On the three-year anniversary of NYC's High Line, WNYC's Sharyn Jackson reports on the 13-year effort to convert an abandoned, elevated spur of the Pennsylvania Railroad running through Jersey City into a thriving open space, based on the model of the world-renowned elevated line running along Manhattan's west side.
"Jersey City residents and government officials are closer than ever to concluding a 13-year battle to acquire the Embankment and turn it into an open space at the center of this urban neighborhood," notes Jackson. "The process has been saddled by a series of lawsuits involving the city, private developer Steve Hyman and railroad company Conrail, over who has the right to own the property. The issue hinges on arcane federal railroad law over whether Conrail's sale of the property to Hyman in 2003 for $3 million was legal."
Jackson interviews Stephen Gucciardo, "the president of the Embankment Preservation Coalition, a group that has fought to preserve the rail spur that slices through the historic Harsimus Cove neighborhood. The tracks haven't been used since the early 1990s."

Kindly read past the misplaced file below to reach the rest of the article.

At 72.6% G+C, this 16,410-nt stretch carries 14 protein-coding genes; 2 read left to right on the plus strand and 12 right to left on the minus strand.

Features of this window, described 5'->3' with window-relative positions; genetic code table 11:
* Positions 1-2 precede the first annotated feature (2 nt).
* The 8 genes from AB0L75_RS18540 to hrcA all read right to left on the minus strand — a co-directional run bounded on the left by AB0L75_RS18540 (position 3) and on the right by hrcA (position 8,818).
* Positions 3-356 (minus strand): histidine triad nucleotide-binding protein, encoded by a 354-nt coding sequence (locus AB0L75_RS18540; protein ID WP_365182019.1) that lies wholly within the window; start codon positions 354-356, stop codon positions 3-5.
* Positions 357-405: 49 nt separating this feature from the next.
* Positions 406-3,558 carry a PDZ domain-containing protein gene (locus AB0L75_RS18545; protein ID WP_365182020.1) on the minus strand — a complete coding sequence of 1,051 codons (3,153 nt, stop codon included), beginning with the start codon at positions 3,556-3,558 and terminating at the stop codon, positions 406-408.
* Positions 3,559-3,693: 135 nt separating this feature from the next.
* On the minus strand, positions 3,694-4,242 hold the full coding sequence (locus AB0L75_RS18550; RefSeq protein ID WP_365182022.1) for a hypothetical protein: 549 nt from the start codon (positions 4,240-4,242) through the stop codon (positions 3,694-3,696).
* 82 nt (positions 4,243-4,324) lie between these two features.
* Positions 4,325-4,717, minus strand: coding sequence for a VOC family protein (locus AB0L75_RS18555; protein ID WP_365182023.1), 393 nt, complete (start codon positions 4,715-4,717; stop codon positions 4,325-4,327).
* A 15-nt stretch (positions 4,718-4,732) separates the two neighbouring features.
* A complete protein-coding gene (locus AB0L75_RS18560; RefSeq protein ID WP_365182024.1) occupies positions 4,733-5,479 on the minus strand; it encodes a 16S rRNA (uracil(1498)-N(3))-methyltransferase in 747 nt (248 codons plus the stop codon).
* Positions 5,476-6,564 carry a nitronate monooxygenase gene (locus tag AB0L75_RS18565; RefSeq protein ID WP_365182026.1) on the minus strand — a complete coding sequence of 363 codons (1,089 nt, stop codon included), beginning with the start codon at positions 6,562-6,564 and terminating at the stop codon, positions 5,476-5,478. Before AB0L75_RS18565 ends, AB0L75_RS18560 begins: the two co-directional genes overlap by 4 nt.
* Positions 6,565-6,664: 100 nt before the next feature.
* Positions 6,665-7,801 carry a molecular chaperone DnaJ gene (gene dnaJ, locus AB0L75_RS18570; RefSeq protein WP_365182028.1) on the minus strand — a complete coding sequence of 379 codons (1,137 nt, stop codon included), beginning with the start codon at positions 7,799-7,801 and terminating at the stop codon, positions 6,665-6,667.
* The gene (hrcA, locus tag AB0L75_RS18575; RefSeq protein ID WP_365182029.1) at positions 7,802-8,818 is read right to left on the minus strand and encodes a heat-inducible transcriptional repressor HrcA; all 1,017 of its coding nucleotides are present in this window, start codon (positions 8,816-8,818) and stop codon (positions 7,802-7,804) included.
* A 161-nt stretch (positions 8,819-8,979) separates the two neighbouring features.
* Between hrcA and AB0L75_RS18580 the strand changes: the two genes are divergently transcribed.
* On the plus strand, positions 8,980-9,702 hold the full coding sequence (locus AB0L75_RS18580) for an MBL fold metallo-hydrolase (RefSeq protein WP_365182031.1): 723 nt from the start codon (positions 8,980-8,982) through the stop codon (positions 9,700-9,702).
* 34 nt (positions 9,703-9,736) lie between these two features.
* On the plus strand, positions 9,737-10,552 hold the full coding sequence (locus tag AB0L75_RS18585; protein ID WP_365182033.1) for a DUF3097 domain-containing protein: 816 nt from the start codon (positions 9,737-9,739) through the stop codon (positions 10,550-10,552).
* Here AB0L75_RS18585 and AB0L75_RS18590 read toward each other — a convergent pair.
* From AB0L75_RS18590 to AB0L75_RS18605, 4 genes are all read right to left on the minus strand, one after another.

Robert Hammond, the co-founder and executive director of Friends of the High Line, "serves on the advisory council for the Embankment. He thinks the 'Embankment has a whole other feel to it' than the High Line."
"It feels more natural in some ways because of these stone walls. And then what's growing up there is so much more robust and stronger than anything that was ever growing up on the High Line. In the Embankment, you really feel like you have a forest in the middle of Jersey City," he explained.
Note the rendering of the Embankment.
In addition to the text, the article is on audio tape on WNYC.
Thanks to Mark Boshnack